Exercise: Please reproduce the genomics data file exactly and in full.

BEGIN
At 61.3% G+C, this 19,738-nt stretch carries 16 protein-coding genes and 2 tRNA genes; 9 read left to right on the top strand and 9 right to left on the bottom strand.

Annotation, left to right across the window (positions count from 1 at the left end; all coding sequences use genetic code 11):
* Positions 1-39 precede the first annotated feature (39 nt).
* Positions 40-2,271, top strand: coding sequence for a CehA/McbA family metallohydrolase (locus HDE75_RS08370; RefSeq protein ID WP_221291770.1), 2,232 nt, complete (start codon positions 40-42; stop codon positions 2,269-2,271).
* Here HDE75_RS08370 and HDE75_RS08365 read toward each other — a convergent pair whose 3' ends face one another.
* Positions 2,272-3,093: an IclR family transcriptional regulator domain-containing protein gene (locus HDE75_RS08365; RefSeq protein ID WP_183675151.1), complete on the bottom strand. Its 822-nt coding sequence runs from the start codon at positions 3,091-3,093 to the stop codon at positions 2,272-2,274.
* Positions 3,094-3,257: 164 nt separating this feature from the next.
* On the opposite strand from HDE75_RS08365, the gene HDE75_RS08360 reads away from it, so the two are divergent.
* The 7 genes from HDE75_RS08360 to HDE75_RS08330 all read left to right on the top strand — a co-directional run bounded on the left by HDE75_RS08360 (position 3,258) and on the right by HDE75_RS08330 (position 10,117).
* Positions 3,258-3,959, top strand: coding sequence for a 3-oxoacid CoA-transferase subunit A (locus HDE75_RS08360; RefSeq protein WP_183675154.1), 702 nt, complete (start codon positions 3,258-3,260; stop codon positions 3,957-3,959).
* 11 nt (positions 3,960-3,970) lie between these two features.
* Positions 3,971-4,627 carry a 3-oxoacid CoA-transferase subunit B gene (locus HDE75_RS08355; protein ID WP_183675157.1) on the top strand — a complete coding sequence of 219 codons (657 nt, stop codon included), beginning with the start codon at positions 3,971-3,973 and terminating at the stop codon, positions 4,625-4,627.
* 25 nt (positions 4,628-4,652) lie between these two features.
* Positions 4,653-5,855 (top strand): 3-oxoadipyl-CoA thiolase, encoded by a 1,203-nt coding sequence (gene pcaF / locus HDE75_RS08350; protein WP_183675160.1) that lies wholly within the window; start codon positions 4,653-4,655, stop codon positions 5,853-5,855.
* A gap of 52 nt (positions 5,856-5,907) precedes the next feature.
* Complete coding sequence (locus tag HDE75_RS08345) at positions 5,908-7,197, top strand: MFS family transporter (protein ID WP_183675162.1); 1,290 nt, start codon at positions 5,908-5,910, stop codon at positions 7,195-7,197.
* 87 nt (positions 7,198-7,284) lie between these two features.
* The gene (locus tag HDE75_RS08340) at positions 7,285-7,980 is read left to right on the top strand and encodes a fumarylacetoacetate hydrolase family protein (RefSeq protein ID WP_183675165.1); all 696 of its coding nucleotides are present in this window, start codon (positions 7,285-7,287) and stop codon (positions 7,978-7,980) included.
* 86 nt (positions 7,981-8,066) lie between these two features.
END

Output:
At 61.3% G+C, this 19,738-nt stretch carries 16 protein-coding genes and 2 tRNA genes; 9 read left to right on the top strand and 9 right to left on the bottom strand.

Annotation, left to right across the window (positions count from 1 at the left end; all coding sequences use genetic code 11):
* Positions 1-39 precede the first annotated feature (39 nt).
* Positions 40-2,271, top strand: coding sequence for a CehA/McbA family metallohydrolase (locus HDE75_RS08370; RefSeq protein ID WP_221291770.1), 2,232 nt, complete (start codon positions 40-42; stop codon positions 2,269-2,271).
* Here HDE75_RS08370 and HDE75_RS08365 read toward each other — a convergent pair whose 3' ends face one another.
* Positions 2,272-3,093: an IclR family transcriptional regulator domain-containing protein gene (locus HDE75_RS08365; RefSeq protein ID WP_183675151.1), complete on the bottom strand. Its 822-nt coding sequence runs from the start codon at positions 3,091-3,093 to the stop codon at positions 2,272-2,274.
* Positions 3,094-3,257: 164 nt separating this feature from the next.
* On the opposite strand from HDE75_RS08365, the gene HDE75_RS08360 reads away from it, so the two are divergent.
* The 7 genes from HDE75_RS08360 to HDE75_RS08330 all read left to right on the top strand — a co-directional run bounded on the left by HDE75_RS08360 (position 3,258) and on the right by HDE75_RS08330 (position 10,117).
* Positions 3,258-3,959, top strand: coding sequence for a 3-oxoacid CoA-transferase subunit A (locus HDE75_RS08360; RefSeq protein WP_183675154.1), 702 nt, complete (start codon positions 3,258-3,260; stop codon positions 3,957-3,959).
* 11 nt (positions 3,960-3,970) lie between these two features.
* Positions 3,971-4,627 carry a 3-oxoacid CoA-transferase subunit B gene (locus HDE75_RS08355; protein ID WP_183675157.1) on the top strand — a complete coding sequence of 219 codons (657 nt, stop codon included), beginning with the start codon at positions 3,971-3,973 and terminating at the stop codon, positions 4,625-4,627.
* 25 nt (positions 4,628-4,652) lie between these two features.
* Positions 4,653-5,855 (top strand): 3-oxoadipyl-CoA thiolase, encoded by a 1,203-nt coding sequence (gene pcaF / locus HDE75_RS08350; protein WP_183675160.1) that lies wholly within the window; start codon positions 4,653-4,655, stop codon positions 5,853-5,855.
* A gap of 52 nt (positions 5,856-5,907) precedes the next feature.
* Complete coding sequence (locus tag HDE75_RS08345) at positions 5,908-7,197, top strand: MFS family transporter (protein ID WP_183675162.1); 1,290 nt, start codon at positions 5,908-5,910, stop codon at positions 7,195-7,197.
* 87 nt (positions 7,198-7,284) lie between these two features.
* The gene (locus tag HDE75_RS08340) at positions 7,285-7,980 is read left to right on the top strand and encodes a fumarylacetoacetate hydrolase family protein (RefSeq protein ID WP_183675165.1); all 696 of its coding nucleotides are present in this window, start codon (positions 7,285-7,287) and stop codon (positions 7,978-7,980) included.
* 86 nt (positions 7,981-8,066) lie between these two features.